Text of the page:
Navigating the Satellite manufacturing Space Locally

Our final site visit today was a satellite manufacturing company called Space Systems Loral (SSL).  SSL is the leading manufacturer of commercial and governmental satellites in the US.  They produce satellites to provide consumers with access to everyday commodities such as direct to home television, broadband internet, and map and GPS services.  Our speaker was Jason Iverson who is a Department Manager with 15 years of experience at SSL.  Jason covered topics ranging from the production cost and time of satellite production to the history and lifespan of the satellites SSL produces.

Jason began by asking the group if any of us knew what the first US commercial satellite was named and who it was deployed by.  As you could guess we had no idea and Jason told us that the satellite’s name was Courier 1B and it was produced by SSL.  This gave us an idea for how long this manufacturer has been around and the experience this company has with satellites.  According to his figures, SSL makes up 38% of the entire satellite market and that beats out top competitors like Boeing, Orbital ATK, and Lockheed Martin.  And producing these satellites is no light endeavor, each satellite bought is an investment of over $200 million and it’s the reason so many tests have to be done for satellites.  I was really curious to know how satellites that have run their lifespan were disposed of, so I asked him.  Apparently, all the satellites that have orbited Earth (~20,000 miles away) and no longer do are just further outside Earth (~40,000 miles away), by using the remaining fuel to push them outside of the orbit, because space has more than enough space to hold the satellites.

After the interesting talk with Jason, he took us on a 90 minute tour throughout the facilities on SSL’s campus.  But, before all that began we had to put on our lab coat and bouffant.  We toured the numerous preparation stages for a satellite and we learned the importance of testing and re-testing and re-testing.  It is important for the company to be entirely confident in the parts’ abilities to perform while in space and the amount of testing SSL does to ensure that goal is met.  We visited various chambers including a thermal vacuum chamber that would put the satellite under the most extreme of conditions to ensure that the hardware holding the satellite together is sound and ready to be deployed.  Another testing area we visited was the sound testing chamber where they would surround a satellite with a tower of speakers 30 feet high and blast it with sounds the human ear can’t sustain.  This is to, again, ensure that all parts of the satellite are ready to endure some of the highest pressures and heats and noises while on its way to orbit Earth.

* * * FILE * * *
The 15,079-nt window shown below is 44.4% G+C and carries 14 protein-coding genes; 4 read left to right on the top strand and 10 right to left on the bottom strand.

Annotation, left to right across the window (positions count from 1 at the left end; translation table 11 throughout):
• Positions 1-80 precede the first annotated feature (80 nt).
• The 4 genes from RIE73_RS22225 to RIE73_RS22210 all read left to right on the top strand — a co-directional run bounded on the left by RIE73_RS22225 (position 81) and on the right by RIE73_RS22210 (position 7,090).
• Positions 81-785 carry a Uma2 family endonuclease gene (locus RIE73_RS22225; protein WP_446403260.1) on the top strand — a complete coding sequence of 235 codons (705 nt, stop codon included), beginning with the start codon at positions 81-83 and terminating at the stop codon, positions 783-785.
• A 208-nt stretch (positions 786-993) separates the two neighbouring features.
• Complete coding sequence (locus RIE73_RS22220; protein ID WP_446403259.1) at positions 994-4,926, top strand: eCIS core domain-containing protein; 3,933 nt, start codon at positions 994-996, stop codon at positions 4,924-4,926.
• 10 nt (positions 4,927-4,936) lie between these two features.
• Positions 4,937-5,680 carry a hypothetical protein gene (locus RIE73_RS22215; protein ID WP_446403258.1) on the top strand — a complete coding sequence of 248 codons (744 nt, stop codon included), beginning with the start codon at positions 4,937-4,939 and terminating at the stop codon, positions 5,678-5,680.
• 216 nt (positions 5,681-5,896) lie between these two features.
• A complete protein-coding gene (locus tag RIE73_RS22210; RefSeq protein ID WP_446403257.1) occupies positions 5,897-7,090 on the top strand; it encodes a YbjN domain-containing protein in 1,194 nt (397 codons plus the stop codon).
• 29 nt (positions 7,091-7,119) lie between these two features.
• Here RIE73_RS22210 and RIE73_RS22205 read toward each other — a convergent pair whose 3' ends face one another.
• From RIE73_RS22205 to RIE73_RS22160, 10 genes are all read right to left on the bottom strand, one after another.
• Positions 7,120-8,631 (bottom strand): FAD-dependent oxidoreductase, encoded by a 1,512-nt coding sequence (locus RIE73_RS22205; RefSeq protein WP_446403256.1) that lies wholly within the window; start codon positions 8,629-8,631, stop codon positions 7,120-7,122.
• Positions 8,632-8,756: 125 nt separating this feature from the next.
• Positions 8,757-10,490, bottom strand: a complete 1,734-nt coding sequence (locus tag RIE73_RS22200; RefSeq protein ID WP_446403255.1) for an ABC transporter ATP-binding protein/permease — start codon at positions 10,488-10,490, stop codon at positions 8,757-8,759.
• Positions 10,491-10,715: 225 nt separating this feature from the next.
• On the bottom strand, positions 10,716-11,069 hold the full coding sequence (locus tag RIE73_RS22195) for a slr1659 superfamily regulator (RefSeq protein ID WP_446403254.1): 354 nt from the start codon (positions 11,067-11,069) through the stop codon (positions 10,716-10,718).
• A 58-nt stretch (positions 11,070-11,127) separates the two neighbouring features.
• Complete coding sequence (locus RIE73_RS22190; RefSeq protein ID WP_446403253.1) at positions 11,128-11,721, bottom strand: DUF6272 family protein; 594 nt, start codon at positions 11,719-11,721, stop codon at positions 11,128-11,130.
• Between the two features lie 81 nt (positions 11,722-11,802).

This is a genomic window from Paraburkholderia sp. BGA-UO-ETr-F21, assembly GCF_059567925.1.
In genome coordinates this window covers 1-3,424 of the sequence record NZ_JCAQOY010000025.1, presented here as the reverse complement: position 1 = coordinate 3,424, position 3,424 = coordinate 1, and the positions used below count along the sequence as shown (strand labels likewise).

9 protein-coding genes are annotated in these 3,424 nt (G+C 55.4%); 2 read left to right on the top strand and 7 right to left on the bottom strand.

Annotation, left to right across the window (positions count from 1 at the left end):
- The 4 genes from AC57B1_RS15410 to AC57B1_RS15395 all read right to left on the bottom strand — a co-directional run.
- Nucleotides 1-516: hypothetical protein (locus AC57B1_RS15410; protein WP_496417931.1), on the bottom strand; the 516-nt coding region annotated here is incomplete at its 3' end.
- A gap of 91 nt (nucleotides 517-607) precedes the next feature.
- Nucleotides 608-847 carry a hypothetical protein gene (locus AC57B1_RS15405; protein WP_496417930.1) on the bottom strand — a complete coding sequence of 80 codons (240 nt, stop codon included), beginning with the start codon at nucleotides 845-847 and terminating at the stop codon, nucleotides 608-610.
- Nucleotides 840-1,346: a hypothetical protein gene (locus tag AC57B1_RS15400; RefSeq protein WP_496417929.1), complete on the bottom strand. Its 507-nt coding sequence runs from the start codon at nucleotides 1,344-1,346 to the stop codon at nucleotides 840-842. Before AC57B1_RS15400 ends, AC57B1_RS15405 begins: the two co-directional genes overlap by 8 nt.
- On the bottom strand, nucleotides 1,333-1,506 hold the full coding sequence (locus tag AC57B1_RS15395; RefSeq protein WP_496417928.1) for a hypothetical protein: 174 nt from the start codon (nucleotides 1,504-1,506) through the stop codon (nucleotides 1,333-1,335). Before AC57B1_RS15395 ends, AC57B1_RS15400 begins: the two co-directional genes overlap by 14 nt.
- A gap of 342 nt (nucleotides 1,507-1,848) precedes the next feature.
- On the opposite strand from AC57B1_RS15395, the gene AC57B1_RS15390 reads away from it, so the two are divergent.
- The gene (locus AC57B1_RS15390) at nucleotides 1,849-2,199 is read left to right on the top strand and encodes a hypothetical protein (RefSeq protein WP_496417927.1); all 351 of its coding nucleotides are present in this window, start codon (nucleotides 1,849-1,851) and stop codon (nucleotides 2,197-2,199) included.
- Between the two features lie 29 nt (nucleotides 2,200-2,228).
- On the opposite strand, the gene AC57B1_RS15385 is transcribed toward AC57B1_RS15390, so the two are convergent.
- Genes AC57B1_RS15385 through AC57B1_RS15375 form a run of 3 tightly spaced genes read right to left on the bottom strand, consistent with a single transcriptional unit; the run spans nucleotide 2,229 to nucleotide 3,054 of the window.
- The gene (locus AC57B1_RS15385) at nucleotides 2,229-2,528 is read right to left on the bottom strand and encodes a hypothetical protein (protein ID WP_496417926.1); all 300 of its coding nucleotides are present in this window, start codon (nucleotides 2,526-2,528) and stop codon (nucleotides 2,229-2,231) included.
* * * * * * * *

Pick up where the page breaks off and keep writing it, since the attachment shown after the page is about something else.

Jason was a very insightful speaker and had a complete specialized expertise on satellites which provided us with some great information that we couldn’t have found anywhere else.  SSL was an unbelievable place to visit and it is an experience I will carry with me for many years to come.